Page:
In moving to Roma for £34m, where he will work under José Mourinho, Tammy Abraham joined Fikayo Tomori in moving to Serie A to further his career away from Chelsea. Aged 23 when he signed a five-year contract in August 2021, he may also eventually become the latest to earn a return to the club – Chelsea negotiated a buy-back clause of £68m, double the price they are accepting from Roma.
Perhaps aptly, it was Romelu Lukaku’s move back to Stamford Bridge, seven years after he was sold to Everton, that did so much to ensure Abraham’s departure. “Tammy will always be welcomed back at Stamford Bridge as one of our own,” said Chelsea’s influential director Marina Granovskaia.
Operating as a central striker, Abraham offers a variety of supporting movements to join and create attacks. His most common movement involves attacking the spaces in behind an opposing defence, to pursue through-balls. Those direct, penetrative runs contribute to regular goalscoring chances, though his finishing when one-on-one still needs to improve.
Abraham most commonly scores from instinctive efforts, inside or near the penalty area, even when he has limited time and space. His nose for goal is already impressive, and he can find the corners of a goal within two touches, regardless of his body shape or the direction of assist. Inside the penalty area he is also a quick and adaptable finisher who is often capable of beating goalkeepers or defenders by shooting early.
He can therefore score when there is pressure between himself and the goalline, potentially capitalising on a goalkeeper being unsighted (above); his height and aerial ability also offers teammates an alternative method of playing possession into the area. That he can also shoot after shifting the ball into the relevant position means he can create narrow passages to goal, even against increasing numbers, when he possesses the strength to resist or roll opponents.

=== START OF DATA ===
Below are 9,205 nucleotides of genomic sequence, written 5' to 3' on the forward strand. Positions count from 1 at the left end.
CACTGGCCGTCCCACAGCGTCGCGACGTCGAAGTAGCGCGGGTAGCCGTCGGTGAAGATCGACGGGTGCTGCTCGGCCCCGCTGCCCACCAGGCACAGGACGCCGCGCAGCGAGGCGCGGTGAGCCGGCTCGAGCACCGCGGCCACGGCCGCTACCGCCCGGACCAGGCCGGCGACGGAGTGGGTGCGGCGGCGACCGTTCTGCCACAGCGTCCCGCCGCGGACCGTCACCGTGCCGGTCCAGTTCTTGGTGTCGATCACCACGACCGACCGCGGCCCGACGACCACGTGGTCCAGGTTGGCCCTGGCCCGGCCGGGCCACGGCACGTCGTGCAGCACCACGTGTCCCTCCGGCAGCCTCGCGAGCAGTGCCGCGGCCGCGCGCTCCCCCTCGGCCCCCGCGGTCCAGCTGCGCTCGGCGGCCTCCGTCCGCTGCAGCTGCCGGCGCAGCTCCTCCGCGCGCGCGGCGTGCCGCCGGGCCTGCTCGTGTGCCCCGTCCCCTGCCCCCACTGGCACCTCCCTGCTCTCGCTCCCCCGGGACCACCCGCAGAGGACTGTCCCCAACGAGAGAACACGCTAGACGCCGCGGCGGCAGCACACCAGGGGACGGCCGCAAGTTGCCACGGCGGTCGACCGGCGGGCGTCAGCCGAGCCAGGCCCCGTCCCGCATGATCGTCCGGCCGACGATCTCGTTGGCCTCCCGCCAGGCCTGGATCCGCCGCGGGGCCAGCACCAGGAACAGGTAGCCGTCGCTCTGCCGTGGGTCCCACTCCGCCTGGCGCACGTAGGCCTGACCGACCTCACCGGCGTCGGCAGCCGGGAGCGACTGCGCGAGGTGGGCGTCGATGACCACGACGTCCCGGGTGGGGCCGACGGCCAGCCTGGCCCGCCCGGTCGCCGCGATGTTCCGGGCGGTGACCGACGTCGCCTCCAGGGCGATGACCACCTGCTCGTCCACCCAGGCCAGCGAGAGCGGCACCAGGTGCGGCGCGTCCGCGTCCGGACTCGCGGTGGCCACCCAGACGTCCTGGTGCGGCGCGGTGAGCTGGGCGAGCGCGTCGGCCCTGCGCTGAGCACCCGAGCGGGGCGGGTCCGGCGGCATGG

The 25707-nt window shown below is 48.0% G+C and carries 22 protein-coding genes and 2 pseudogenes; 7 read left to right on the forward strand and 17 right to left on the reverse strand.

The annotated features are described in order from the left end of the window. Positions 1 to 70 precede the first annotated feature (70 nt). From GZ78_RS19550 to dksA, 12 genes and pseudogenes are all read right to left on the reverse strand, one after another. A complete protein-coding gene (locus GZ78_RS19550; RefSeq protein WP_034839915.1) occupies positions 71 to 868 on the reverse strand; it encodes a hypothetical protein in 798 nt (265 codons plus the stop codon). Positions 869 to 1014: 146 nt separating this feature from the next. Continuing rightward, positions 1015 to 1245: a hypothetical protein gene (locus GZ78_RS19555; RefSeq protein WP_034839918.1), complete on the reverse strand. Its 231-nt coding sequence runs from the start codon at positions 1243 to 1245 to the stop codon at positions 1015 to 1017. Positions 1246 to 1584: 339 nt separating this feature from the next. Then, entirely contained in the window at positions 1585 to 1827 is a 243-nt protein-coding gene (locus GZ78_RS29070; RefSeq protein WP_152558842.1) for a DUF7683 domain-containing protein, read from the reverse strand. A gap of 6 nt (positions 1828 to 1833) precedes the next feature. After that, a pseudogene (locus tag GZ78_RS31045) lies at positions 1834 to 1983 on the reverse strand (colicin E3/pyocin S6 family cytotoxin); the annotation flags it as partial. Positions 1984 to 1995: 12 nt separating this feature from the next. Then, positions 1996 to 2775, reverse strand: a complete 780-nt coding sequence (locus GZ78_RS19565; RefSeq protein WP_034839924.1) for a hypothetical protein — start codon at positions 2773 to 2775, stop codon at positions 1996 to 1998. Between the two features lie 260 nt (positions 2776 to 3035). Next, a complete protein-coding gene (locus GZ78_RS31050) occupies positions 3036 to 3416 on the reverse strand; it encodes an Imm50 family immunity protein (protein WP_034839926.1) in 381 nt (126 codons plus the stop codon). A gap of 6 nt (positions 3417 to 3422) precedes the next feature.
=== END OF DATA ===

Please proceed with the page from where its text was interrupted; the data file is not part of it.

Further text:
It is when attempting to contribute from further out that Abraham has proved more limited. He can accurately set possession to a teammate (below), but if he needs to take numerous touches while under pressure he struggles to retain or link play.
His first touch when under pressure is similarly unconvincing, and can result in him either delaying or undermining an attack, as can his attempted passes in those circumstances, and his ability to protect the ball.
That he is so potent from close range ultimately compensates for his ineffectiveness in deeper territory, particularly given his movements are largely positive. Yet if he is to eventually realistically compete to be England’s starting striker, his overall game, from deeper territory, will need to improve. Like Harry Kane, the world’s finest attackers consistently offer superior, all-round contributions.
Role at Chelsea
During Frank Lampard’s time as their manager – Abraham became peripheral under Lampard’s successor Thomas Tuchel – Chelsea experimented with a 4-3-3 and 4-2-3-1, and a back three, and in each system Abraham remained a central figure and was complemented by consistent, attacking support (above). When using a back three their width was provided by their wing-backs, so two attacking midfielders therefore almost permanently remained in the inside channels to link to those wing-backs and with central play, and to provide supporting runs around their lone striker.
That Abraham had those runners to link with encouraged him to develop his combination play in deeper territory. Support from both sides meant that he became less predictable; those runners also helped him to avoid being underloaded, and drew opponents away from him and potentially possession. Runs into the penalty area from Willian, Pedro, Callum Hudson-Odoi, Mason Mount, Ross Barkley and more reduced the pressure on Abraham when he was close to goal (below), where he could isolate defenders and use his explosive touches to create space to shoot.
When they used a 4-2-3-1 or 4-3-3, similar movements occurred around Abraham when he was in both deeper and more advanced territory. When they did, further movements were required from elsewhere, ordinarily involving wide players moving infield, and full-backs overlapping, ensuring greater cover was required behind the ball – potentially from an individual playing centrally.
In their 4-2-3-1, deeper forward runs from one of the midfielders within their double pivot – most commonly N’Golo Kanté – didn’t always reach Abraham in sufficient time, but his ability to combine with a deeper, third runner was improving. He was more effective when Chelsea selected a back four, because either system invited him to drift in front of opposing defenders, to where he excelled at receiving possession and finishing.